censorship

Making FLOSS circumvention tools safer for journalists and activists

Open data and privacy

Software tools that bypass censorship and surveillance, also known as circumvention technology, are used in variety of contexts. Chinese citizens get around the Great Firewall to access censored sites and popular international social media platforms. Activists in Iran bypass government surveillance to post photos and video of anti-government demonstrations. Journalists in Mexico circumvent cartel surveillance to report on local drug-related violence.

While circumvention tools have become more popular in recent years, many are shipped with little or no security review. This is precarious since any error could place end-users who are located in high-risk areas in danger. » Read more

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Reddit, Cheezburger, and Anonymous will go black Jan. 18 to protest SOPA

Last week, there were some rumors that a few rather high-profile sites were considering taking down their sites, possibly in conjunction with SOPA and PIPA returning to Congress January 23 and 24. Within a day, the rumors were denied. Today, however, several have stepped up to say there will be blackouts, and January 18 is the day.

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SOPA and PROTECT IP (PIPA) keep coming; Americans keep fighting back

The No SOPA Chrome extension

The fight against the Stop Online Piracy Act (SOPA) isn't over. It returns to the Senate table late this month--as does PROTECT IP. » Read more

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What SOPA means for [fill in the blank]

What SOPA means for [fill in the blank]

Today the House Judiciary Committee spent four hours debating HR 3261, the Stop Online Piracy Act, better known as SOPA, despite early successes of momentum against it. No vote was taken.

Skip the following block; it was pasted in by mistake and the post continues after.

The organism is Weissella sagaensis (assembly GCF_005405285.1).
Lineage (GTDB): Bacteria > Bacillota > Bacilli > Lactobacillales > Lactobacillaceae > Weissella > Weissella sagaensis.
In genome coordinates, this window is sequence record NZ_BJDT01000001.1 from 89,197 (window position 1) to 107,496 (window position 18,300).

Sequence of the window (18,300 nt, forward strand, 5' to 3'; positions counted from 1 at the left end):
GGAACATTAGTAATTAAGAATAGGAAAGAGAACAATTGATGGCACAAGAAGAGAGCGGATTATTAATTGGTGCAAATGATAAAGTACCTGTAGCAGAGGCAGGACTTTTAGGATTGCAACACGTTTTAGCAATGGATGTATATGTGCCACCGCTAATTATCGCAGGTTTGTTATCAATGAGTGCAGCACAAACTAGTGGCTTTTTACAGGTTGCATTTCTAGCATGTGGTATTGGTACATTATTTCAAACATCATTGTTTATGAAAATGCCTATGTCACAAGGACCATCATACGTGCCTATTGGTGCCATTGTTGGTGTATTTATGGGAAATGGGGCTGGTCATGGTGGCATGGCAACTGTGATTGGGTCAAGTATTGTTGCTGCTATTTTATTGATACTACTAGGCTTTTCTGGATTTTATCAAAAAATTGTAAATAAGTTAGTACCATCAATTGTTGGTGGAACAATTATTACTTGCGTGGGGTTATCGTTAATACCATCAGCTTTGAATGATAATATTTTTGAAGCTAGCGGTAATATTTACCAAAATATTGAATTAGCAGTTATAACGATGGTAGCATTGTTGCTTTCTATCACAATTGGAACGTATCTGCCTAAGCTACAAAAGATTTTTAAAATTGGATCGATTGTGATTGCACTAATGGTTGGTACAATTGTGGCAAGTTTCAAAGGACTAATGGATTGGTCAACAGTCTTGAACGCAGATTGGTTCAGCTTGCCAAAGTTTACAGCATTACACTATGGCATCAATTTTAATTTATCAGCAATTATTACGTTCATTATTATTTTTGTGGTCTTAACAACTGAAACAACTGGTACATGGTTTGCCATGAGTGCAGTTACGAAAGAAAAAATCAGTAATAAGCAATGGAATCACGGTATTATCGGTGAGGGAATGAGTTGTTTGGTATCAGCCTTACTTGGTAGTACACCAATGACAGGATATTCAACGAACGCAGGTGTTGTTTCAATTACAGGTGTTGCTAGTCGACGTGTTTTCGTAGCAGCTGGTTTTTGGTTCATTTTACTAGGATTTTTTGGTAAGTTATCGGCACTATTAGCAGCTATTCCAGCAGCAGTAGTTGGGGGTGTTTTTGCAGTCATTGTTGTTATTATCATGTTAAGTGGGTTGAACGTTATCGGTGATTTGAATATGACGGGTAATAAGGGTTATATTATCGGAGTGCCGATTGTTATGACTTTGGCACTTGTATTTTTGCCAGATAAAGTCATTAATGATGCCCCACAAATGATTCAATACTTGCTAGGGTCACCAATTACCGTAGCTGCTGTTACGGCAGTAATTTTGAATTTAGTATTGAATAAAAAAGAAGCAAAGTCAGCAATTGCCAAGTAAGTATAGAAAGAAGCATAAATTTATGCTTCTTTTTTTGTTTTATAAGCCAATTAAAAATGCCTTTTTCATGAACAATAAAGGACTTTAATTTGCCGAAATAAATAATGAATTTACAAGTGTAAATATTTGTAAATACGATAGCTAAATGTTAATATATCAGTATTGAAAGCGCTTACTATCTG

Yesterday, many of those those who get their news from newspapers saw an ad taken out in major papers around the country by a few names you might recognize. It read: » Read more

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How to fight censorship and share books during Banned Books Week

How to fight censorship and share books during Banned Books Week

Banned Books Week, held the last week of September each year since 1982, is an opportunity for libraries and bookstores to draw attention to censorship with challenged books. In the 29 years since the first Banned Books Week, more than 11,000 books have been challenged, including 348 reported to the American Library Association's Office of Intellectual Freedom in 2010 alone. They estimate that 70-80% are never reported. » Read more

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Internet censorship in Slovak republic

Internet censorship in Slovak republic

Last week, the Slovak Ministry of Finance proposed a revision of communication law by extending it to create a list of websites to be banned by all Slovak Internet service providers (ISPs). Even more disturbing, this list would be maintained by the tax office in Bratislava, a governmental office. Long story short, under this proposal, the tax office would have the power to dictate which websites are blocked and which are not. » Read more

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